Tales of the Seventh Battalion 25

A Typical 7th Battalion Fire

The Squad 4 guys grumbled as they came off their rig, “Another typical 7th Battalion fire.” The location was the Revere Copper and Brass Company on West Jefferson. The building was under demolition and extends about 1500 feet from Jefferson to the Detroit River. The side exposures were historic Fort Wayne on the west and the Detroit Edison power plant on the east. The yard was torn up and approach with equipment was difficult. The fire was on the roof of the factory almost 40 feet high.

The heavy 55 foot extension ladder had to be carried about 500 feet and raised under difficult conditions. It was a dark, hot, humid night in late October. The machinery had been removed and only dangerous oil pits remained. Every sewer cover had been stolen. The entire floor space was covered by six inches of standing water hiding every hazard with a placid looking  black lake. A miserable place. A miserable fire.

The nearest working hydrant was in Fort Wayne. Engine 33 stopped at the barbed wire fence, dropped line, and headed for that hydrant. It took a complicated combination of ladders to scale an 8 foot fence topped with barbed wire, cross a deep ravine, go up six feet to a window, and drop 10 feet into the building. The line was then hoisted to the roof and two hours later the fire was finally extinguished. A good stop considering the obstacles the Firefighters faced. Like most 7th Battalion fires this one did not come with a user’s manual.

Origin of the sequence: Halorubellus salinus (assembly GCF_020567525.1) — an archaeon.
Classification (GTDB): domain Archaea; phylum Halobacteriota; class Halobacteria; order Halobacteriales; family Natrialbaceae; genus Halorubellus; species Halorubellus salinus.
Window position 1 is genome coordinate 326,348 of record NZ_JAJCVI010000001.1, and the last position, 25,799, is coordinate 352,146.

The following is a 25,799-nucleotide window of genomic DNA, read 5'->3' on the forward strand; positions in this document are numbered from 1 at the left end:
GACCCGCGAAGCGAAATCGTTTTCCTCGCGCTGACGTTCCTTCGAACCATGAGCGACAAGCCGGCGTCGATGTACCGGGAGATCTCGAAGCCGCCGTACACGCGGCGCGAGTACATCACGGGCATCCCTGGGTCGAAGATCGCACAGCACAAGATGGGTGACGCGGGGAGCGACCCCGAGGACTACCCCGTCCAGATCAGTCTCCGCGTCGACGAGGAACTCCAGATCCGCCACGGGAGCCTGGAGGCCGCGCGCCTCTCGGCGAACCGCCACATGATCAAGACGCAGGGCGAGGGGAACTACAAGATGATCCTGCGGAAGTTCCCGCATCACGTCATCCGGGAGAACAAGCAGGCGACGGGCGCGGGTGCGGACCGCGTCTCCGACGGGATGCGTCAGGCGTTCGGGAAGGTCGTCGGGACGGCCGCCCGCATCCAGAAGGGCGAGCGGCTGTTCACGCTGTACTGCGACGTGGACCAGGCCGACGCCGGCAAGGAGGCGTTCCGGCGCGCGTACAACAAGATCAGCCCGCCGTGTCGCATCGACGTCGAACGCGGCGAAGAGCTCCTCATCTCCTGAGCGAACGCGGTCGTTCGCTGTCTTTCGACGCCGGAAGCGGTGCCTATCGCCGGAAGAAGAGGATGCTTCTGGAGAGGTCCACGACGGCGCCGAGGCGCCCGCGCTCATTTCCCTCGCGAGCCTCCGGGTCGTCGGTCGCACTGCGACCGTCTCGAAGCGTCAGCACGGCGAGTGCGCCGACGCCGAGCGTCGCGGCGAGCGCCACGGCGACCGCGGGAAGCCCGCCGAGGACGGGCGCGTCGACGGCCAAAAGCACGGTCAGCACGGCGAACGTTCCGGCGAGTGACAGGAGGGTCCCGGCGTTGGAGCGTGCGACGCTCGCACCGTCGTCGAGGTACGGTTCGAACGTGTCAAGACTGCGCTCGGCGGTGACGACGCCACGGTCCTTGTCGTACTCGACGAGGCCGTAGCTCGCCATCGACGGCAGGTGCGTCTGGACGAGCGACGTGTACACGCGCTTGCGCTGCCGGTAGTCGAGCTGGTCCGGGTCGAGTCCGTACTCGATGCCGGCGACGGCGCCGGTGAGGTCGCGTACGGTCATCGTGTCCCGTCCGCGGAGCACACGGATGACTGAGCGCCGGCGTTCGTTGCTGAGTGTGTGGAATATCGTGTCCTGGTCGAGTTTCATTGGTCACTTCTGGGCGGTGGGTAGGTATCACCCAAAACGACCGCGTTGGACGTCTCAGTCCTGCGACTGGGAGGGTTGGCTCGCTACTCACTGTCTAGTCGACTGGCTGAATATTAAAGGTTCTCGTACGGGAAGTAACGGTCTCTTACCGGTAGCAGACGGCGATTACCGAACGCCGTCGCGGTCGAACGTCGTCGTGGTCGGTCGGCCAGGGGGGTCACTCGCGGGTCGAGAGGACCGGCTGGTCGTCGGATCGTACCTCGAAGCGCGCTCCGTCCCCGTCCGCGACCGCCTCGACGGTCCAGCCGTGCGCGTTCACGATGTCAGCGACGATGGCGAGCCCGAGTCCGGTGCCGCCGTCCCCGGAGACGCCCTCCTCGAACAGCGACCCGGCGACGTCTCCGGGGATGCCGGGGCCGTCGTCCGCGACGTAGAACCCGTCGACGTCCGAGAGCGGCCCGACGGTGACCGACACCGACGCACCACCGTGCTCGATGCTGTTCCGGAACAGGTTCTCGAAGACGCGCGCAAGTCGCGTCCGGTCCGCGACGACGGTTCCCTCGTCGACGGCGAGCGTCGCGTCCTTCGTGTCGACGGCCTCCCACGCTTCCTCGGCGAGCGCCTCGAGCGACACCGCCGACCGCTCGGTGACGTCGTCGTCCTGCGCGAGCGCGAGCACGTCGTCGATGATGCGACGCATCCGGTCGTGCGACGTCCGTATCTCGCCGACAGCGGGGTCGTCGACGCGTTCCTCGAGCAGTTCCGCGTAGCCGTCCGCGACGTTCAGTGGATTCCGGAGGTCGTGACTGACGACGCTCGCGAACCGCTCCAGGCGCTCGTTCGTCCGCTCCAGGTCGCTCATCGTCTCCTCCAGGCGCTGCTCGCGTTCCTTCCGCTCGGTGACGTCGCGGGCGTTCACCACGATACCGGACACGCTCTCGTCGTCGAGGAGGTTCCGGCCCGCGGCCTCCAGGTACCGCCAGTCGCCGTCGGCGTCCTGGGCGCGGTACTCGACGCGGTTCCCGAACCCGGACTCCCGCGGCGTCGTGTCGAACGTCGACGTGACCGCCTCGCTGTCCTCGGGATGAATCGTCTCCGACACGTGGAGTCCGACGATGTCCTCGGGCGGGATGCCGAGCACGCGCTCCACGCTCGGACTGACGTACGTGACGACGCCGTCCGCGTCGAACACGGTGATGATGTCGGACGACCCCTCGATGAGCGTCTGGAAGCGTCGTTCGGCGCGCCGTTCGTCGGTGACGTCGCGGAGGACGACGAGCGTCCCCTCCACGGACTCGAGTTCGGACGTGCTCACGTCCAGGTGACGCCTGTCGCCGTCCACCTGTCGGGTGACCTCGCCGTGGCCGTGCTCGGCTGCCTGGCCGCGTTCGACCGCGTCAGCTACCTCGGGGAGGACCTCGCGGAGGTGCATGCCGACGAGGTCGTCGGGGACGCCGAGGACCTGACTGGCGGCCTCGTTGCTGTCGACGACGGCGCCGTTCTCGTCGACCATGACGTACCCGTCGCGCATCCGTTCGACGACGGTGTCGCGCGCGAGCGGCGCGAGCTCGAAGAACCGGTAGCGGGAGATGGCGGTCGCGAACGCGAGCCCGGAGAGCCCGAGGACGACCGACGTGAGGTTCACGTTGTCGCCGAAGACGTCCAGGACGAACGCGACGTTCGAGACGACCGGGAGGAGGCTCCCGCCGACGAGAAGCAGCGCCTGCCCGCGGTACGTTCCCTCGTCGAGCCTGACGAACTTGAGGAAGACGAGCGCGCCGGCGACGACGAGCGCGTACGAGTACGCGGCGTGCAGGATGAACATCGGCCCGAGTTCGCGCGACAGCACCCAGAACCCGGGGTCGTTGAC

Everyone was hot, dirty, and tired. It was ironic that the huge factory would soon be leveled and gone. The prime objective was to prevent the fire from getting out of control and extending to Fort Wayne or the Edison facility.

As we picked up our line we waded through the six inches of water covering the factory floor. One of the Squad guys forgot about the oil pits and open sewers that were invisible under the water. I was moving slowly tapping with my pike pole as I moved toward the entrance way. A Squad guy moved by me at a quickened pace. I was looking at his back when he disappeared. He came up sputtering, wet, and oily. He used swear words that can only be found in a Hungarian dictionary.  I helped him fish his helmet out of the pit and as he joined his buddies getting back on his rig I heard him grumble one more time, "Another typical 7th Battalion fire."

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